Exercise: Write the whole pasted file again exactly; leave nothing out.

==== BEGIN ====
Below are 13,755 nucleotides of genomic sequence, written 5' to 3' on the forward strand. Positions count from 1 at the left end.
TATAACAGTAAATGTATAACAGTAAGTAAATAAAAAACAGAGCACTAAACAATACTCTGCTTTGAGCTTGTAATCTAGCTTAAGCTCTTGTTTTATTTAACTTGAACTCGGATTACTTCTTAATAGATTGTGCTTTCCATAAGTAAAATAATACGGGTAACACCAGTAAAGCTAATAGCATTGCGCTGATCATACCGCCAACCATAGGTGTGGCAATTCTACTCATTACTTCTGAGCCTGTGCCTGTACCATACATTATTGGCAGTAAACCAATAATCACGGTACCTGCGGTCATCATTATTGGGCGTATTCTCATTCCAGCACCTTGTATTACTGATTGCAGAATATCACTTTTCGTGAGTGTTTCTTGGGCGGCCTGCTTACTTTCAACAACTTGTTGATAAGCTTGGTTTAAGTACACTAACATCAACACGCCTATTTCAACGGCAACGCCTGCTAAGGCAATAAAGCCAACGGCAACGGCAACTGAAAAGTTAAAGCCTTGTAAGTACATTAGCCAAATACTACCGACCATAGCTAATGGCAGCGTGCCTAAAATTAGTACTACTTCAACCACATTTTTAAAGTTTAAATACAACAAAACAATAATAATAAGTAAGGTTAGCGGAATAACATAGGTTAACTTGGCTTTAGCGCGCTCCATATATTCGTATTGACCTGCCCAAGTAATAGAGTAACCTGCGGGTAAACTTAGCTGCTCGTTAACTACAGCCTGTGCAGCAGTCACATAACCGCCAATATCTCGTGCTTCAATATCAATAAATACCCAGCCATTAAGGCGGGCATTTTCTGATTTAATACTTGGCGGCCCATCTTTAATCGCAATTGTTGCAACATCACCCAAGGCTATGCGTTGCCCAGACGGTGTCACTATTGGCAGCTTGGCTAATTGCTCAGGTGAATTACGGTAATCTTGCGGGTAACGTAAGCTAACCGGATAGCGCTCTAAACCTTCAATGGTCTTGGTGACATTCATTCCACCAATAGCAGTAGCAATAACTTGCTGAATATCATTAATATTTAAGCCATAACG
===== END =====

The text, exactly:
Below are 13,755 nucleotides of genomic sequence, written 5' to 3' on the forward strand. Positions count from 1 at the left end.
TATAACAGTAAATGTATAACAGTAAGTAAATAAAAAACAGAGCACTAAACAATACTCTGCTTTGAGCTTGTAATCTAGCTTAAGCTCTTGTTTTATTTAACTTGAACTCGGATTACTTCTTAATAGATTGTGCTTTCCATAAGTAAAATAATACGGGTAACACCAGTAAAGCTAATAGCATTGCGCTGATCATACCGCCAACCATAGGTGTGGCAATTCTACTCATTACTTCTGAGCCTGTGCCTGTACCATACATTATTGGCAGTAAACCAATAATCACGGTACCTGCGGTCATCATTATTGGGCGTATTCTCATTCCAGCACCTTGTATTACTGATTGCAGAATATCACTTTTCGTGAGTGTTTCTTGGGCGGCCTGCTTACTTTCAACAACTTGTTGATAAGCTTGGTTTAAGTACACTAACATCAACACGCCTATTTCAACGGCAACGCCTGCTAAGGCAATAAAGCCAACGGCAACGGCAACTGAAAAGTTAAAGCCTTGTAAGTACATTAGCCAAATACTACCGACCATAGCTAATGGCAGCGTGCCTAAAATTAGTACTACTTCAACCACATTTTTAAAGTTTAAATACAACAAAACAATAATAATAAGTAAGGTTAGCGGAATAACATAGGTTAACTTGGCTTTAGCGCGCTCCATATATTCGTATTGACCTGCCCAAGTAATAGAGTAACCTGCGGGTAAACTTAGCTGCTCGTTAACTACAGCCTGTGCAGCAGTCACATAACCGCCAATATCTCGTGCTTCAATATCAATAAATACCCAGCCATTAAGGCGGGCATTTTCTGATTTAATACTTGGCGGCCCATCTTTAATCGCAATTGTTGCAACATCACCCAAGGCTATGCGTTGCCCAGACGGTGTCACTATTGGCAGCTTGGCTAATTGCTCAGGTGAATTACGGTAATCTTGCGGGTAACGTAAGCTAACCGGATAGCGCTCTAAACCTTCAATGGTCTTGGTGACATTCATTCCACCAATAGCAGTAGCAATAACTTGCTGAATATCATTAATATTTAAGCCATAACG